Even at its most subversive, Star Trek still has to have a few certain kernels of established tropes to really feel like Star Trek—one of those being a ship for our captain and crew to boldly go in. Deep Space Nine, of course, naturally subverted both of these things, giving us a space station and a commander. But even when it could not resist, it still defied expectation with the Defiant.
On September 26, 1994, “The Search, Part 1”—the debut episode of Deep Space Nine’s third season—premiered, and brought with it many sea changes that would begin to see the show truly evolve into the dark, dramatic, and compellingly subversive series it is beloved as today. It’s a fascinating turning point: The show had just introduced the alien, deadly threat of the Jem’Hadar, fanatical zealots from the Gamma Quadrant that the Federation couldn’t simply just talk their way out of dealing with.
In hindsight, we know it would bring about a conflict that would define the rest of Deep Space Nine’s existence, a grim conflict with the mysterious Dominion, a dark chapter that would interrogate and embolden the worth and meaning of the Federation’s deepest values. It would be war—a war that would test the very soul of everything Gene Roddenberry’s vision of Star Trek had held deep in its chest since the days of Kirk and Spock. And Deep Space Nine needed a ship to sail that sea at storm.
It got it in the U.S.S. Defiant.
The Defiant was unlike anything we’d seen on Star Trek before, from the perspective of the Federation. It’s almost, by intent, jarringly alien from what we come to think of when we imagine, up until that point, what a Federation ship could look like. It didn’t have the traditional, large disc-shaped bridge we’d expected of the franchise’s aesthetic, attached by a weirdly dainty (for a starship) neck to those glowing, tubular nacelles. The Defiant was small, sleek, a nippy little thing a fraction of the size of either the original or Next Generation versions of the Enterprise. The smooth edges of those ships were still there in spots, but they were broken up by sharp, aggressive lines. If they were the space trucks of the Star Trek universe, the Defiant was the hot rod, and it packed the heat to match.
And that was the other thing that was distinctly new and alien about the Defiant. Star Trek and The Next Generation are series which defined themselves by the thesis that, in many ways, humanity had finally begun to outgrow its inherent barbarism and look to a utopian future. Its iconic starships were reflective of that. These weren’t battlecruisers and frigates, attack fighters or almighty battlestations; the Enterprise in its myriad iterations was a ship designed for scientific research and exploration first and foremost. The Enterprise-D and its successors housed families and recreational services. That they are not designed with violent conflict in mind as a priority, but also considered the flagships of Starfleet’s navy, speaks to those evolved ideals.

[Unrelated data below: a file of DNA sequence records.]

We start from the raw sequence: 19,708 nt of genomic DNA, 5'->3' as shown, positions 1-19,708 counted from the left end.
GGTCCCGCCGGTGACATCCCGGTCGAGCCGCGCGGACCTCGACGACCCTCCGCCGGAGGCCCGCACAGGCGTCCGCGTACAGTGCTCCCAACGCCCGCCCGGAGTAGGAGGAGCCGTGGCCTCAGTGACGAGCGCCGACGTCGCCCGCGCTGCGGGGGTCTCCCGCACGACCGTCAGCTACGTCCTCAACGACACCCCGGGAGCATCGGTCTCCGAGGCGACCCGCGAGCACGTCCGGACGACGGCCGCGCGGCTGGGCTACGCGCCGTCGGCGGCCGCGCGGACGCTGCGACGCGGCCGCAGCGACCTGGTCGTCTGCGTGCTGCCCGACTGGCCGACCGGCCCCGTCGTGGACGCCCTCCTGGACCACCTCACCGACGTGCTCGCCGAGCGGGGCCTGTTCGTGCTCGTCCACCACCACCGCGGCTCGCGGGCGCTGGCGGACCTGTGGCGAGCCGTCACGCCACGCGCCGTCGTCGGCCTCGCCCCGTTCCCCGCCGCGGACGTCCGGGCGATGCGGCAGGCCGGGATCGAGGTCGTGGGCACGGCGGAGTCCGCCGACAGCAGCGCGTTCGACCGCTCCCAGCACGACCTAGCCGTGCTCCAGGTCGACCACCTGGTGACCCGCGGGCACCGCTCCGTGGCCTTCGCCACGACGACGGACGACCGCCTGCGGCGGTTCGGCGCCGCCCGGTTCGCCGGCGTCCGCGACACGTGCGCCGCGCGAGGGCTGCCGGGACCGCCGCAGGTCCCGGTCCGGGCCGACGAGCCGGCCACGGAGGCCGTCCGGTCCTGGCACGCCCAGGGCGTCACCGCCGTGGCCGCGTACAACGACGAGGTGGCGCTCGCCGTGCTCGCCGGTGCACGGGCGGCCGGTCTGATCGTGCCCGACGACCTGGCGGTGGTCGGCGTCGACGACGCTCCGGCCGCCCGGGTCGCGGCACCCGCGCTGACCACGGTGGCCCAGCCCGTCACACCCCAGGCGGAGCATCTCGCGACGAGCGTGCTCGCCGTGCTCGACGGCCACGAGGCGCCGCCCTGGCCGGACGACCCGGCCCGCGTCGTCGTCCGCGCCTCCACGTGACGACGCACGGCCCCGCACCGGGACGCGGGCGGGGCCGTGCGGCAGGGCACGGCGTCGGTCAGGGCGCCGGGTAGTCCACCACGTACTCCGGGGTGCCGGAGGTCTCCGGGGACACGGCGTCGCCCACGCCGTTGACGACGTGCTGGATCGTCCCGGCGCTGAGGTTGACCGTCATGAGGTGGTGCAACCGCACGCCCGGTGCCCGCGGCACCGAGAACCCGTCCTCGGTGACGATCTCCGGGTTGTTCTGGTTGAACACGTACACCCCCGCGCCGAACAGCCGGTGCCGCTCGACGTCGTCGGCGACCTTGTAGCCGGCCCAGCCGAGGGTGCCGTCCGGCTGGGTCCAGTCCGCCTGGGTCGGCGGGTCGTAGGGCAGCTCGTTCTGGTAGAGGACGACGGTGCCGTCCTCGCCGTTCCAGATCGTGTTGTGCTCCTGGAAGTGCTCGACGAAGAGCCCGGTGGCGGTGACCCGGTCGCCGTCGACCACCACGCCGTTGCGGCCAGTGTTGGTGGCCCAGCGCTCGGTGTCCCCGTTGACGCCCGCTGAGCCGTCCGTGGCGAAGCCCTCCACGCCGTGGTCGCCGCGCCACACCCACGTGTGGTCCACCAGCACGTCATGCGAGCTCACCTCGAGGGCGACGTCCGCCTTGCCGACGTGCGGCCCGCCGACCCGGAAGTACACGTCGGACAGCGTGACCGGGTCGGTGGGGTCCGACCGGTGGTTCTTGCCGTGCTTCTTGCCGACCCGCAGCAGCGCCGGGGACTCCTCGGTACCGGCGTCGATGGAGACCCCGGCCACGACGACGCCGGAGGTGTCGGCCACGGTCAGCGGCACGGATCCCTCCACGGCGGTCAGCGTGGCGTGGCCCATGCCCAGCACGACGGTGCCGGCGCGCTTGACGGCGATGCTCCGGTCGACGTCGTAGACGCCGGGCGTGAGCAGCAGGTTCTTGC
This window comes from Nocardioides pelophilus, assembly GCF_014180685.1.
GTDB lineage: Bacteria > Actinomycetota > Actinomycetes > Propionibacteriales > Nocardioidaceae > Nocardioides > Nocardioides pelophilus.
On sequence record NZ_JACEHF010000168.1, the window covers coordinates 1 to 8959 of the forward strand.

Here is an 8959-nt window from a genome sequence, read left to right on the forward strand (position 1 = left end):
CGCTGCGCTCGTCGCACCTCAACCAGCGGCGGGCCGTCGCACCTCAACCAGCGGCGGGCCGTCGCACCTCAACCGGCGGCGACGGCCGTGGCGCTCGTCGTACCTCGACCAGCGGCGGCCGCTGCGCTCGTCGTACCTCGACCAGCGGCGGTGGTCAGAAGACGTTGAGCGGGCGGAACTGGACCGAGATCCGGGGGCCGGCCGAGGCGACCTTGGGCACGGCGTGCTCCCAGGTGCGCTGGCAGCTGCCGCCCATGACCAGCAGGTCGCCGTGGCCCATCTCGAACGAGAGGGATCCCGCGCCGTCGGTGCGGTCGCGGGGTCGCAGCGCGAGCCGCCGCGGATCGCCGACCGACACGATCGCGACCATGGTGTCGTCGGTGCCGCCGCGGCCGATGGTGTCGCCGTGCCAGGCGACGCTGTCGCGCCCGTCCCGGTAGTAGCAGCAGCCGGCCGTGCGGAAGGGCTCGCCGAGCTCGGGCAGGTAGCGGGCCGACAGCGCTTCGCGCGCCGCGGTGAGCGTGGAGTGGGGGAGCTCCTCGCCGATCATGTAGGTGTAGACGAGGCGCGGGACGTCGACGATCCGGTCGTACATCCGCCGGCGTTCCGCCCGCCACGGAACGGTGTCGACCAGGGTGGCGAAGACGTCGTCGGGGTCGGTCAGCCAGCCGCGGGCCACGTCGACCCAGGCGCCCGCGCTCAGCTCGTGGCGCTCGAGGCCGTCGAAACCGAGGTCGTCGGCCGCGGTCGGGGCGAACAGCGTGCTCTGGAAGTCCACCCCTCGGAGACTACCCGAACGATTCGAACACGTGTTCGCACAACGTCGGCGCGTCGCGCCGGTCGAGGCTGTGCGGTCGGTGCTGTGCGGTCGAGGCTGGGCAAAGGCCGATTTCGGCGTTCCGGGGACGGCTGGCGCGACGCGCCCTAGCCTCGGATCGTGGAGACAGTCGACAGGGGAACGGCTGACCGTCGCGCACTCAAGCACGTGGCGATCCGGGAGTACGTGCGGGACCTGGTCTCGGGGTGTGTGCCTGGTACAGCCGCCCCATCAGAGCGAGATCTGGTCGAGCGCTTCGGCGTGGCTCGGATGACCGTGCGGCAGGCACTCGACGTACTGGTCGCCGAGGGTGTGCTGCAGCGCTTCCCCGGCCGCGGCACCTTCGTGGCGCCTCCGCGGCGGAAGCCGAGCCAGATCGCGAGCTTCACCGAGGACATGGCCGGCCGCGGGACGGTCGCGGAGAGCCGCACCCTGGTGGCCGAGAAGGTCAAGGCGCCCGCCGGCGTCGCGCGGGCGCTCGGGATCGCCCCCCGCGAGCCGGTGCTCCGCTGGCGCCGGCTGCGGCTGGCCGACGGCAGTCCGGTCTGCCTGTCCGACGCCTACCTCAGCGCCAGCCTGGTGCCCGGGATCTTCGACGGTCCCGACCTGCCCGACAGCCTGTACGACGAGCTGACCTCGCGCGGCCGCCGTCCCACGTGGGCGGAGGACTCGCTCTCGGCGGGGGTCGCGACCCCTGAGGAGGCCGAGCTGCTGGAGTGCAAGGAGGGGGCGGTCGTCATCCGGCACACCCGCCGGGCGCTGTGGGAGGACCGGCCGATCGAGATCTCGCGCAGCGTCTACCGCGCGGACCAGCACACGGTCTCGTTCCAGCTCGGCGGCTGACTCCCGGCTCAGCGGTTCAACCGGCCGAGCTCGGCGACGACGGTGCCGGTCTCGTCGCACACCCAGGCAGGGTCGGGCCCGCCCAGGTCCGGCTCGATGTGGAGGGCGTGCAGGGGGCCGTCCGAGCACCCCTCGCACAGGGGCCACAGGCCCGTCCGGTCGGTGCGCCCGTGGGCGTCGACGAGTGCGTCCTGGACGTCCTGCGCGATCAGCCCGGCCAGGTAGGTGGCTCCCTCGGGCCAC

Sure, we’d seen Romulan Warbirds, Klingon Birds of Prey, Borg Cubes—distinctly military vessels, weapons of war. And it’s not like Starfleet ships couldn’t defend themselves, either. Both Kirk and Picard had happily phasered and torpedo’d their ways out of a few dicey situations, and heck, the Enterprise-D specifically had a mode where it could jettison the civilian compartments of itself and turn into a giant, hilarious looking battle craft. But they stood behind the idea that when exploring a dangerous frontier, the best form of attack was often defense.
The Defiant was different: It was the first major Federation vessel we’d seen explicitly designed with war in mind. And in a society that had hoped to believe it had evolved so far beyond that, what did that even look like?
The answer, on a primal level, is incredibly cool.
With the Defiant—and a dash of CG technology, of course—Deep Space Nine could pull off space action unlike anything we’d seen on Star Trek before. “Sacrifice of Angels,” “What You Leave Behind,” “Dominion War,” “A Call to Arms,” the Defiant (and the refit that replaced it when it was destroyed in “The Changing Face of Evil”) led the charge in battles that were on a scale like no other. The cost? Perhaps learning that the Federation is very good at designing weapons of war when its back is against the wall is not as cool as it initially seems to be.
But that’s been a duality Starfleet and Star Trek has been struggling with, and attempting to interrogate, for practically its entire existence, from Captain Kirk to Michael Burnham. Is it a research organization, or a military one? Are its members doctors and engineers, or are they commanders and officers with the rankings to match? What does it mean, paradoxically, that they and Starfleet at large are both?
In a version of the Star Trek galaxy at war, the Defiant became the literal embodiment of that battle for the franchise’s soul—the power to finish a fight so that better, brighter things could rise from its ashes. On the surface, it might look unlike anything we’ve seen from the franchise’s main ships-of-the-line before or since it, but the Defiant is much closer to the heart of some of Star Trek’s oldest values than you might have thought.
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